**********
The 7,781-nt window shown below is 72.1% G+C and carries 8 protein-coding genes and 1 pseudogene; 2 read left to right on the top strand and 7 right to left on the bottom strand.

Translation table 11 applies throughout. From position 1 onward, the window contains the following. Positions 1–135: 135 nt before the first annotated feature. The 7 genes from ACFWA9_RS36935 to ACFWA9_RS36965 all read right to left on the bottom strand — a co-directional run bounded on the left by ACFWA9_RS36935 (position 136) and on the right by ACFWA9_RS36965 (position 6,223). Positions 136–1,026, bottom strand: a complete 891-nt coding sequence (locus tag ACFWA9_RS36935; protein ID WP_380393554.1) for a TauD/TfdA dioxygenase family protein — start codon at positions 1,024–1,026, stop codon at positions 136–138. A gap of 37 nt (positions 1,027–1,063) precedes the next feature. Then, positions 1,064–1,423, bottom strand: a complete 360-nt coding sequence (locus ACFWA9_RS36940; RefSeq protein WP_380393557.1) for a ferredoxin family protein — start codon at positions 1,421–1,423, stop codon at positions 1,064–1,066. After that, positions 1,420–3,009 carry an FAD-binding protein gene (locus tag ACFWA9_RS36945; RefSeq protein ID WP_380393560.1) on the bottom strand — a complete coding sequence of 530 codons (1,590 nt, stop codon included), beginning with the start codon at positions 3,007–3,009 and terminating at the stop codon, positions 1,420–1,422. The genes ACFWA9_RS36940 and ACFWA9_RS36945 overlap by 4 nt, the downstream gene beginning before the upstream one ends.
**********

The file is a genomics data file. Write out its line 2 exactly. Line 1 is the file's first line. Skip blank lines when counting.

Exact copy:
Translation table 11 applies throughout. From position 1 onward, the window contains the following. Positions 1–135: 135 nt before the first annotated feature. The 7 genes from ACFWA9_RS36935 to ACFWA9_RS36965 all read right to left on the bottom strand — a co-directional run bounded on the left by ACFWA9_RS36935 (position 136) and on the right by ACFWA9_RS36965 (position 6,223). Positions 136–1,026, bottom strand: a complete 891-nt coding sequence (locus tag ACFWA9_RS36935; protein ID WP_380393554.1) for a TauD/TfdA dioxygenase family protein — start codon at positions 1,024–1,026, stop codon at positions 136–138. A gap of 37 nt (positions 1,027–1,063) precedes the next feature. Then, positions 1,064–1,423, bottom strand: a complete 360-nt coding sequence (locus ACFWA9_RS36940; RefSeq protein WP_380393557.1) for a ferredoxin family protein — start codon at positions 1,421–1,423, stop codon at positions 1,064–1,066. After that, positions 1,420–3,009 carry an FAD-binding protein gene (locus tag ACFWA9_RS36945; RefSeq protein ID WP_380393560.1) on the bottom strand — a complete coding sequence of 530 codons (1,590 nt, stop codon included), beginning with the start codon at positions 3,007–3,009 and terminating at the stop codon, positions 1,420–1,422. The genes ACFWA9_RS36940 and ACFWA9_RS36945 overlap by 4 nt, the downstream gene beginning before the upstream one ends.